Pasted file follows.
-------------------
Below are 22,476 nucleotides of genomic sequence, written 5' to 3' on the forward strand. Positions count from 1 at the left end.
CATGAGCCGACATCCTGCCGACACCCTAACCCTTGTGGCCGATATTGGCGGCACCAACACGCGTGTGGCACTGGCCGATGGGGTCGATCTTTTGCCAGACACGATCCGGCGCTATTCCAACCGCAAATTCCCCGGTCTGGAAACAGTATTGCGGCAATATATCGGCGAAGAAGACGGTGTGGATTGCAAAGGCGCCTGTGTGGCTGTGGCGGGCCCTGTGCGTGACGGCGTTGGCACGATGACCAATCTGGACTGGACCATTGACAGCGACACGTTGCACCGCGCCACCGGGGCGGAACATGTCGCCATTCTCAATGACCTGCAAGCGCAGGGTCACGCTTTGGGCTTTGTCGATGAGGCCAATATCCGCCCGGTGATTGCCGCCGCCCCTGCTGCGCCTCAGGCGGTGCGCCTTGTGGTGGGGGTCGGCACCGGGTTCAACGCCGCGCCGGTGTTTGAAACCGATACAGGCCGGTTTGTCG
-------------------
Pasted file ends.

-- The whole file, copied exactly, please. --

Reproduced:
Below are 22,476 nucleotides of genomic sequence, written 5' to 3' on the forward strand. Positions count from 1 at the left end.
CATGAGCCGACATCCTGCCGACACCCTAACCCTTGTGGCCGATATTGGCGGCACCAACACGCGTGTGGCACTGGCCGATGGGGTCGATCTTTTGCCAGACACGATCCGGCGCTATTCCAACCGCAAATTCCCCGGTCTGGAAACAGTATTGCGGCAATATATCGGCGAAGAAGACGGTGTGGATTGCAAAGGCGCCTGTGTGGCTGTGGCGGGCCCTGTGCGTGACGGCGTTGGCACGATGACCAATCTGGACTGGACCATTGACAGCGACACGTTGCACCGCGCCACCGGGGCGGAACATGTCGCCATTCTCAATGACCTGCAAGCGCAGGGTCACGCTTTGGGCTTTGTCGATGAGGCCAATATCCGCCCGGTGATTGCCGCCGCCCCTGCTGCGCCTCAGGCGGTGCGCCTTGTGGTGGGGGTCGGCACCGGGTTCAACGCCGCGCCGGTGTTTGAAACCGATACAGGCCGGTTTGTCG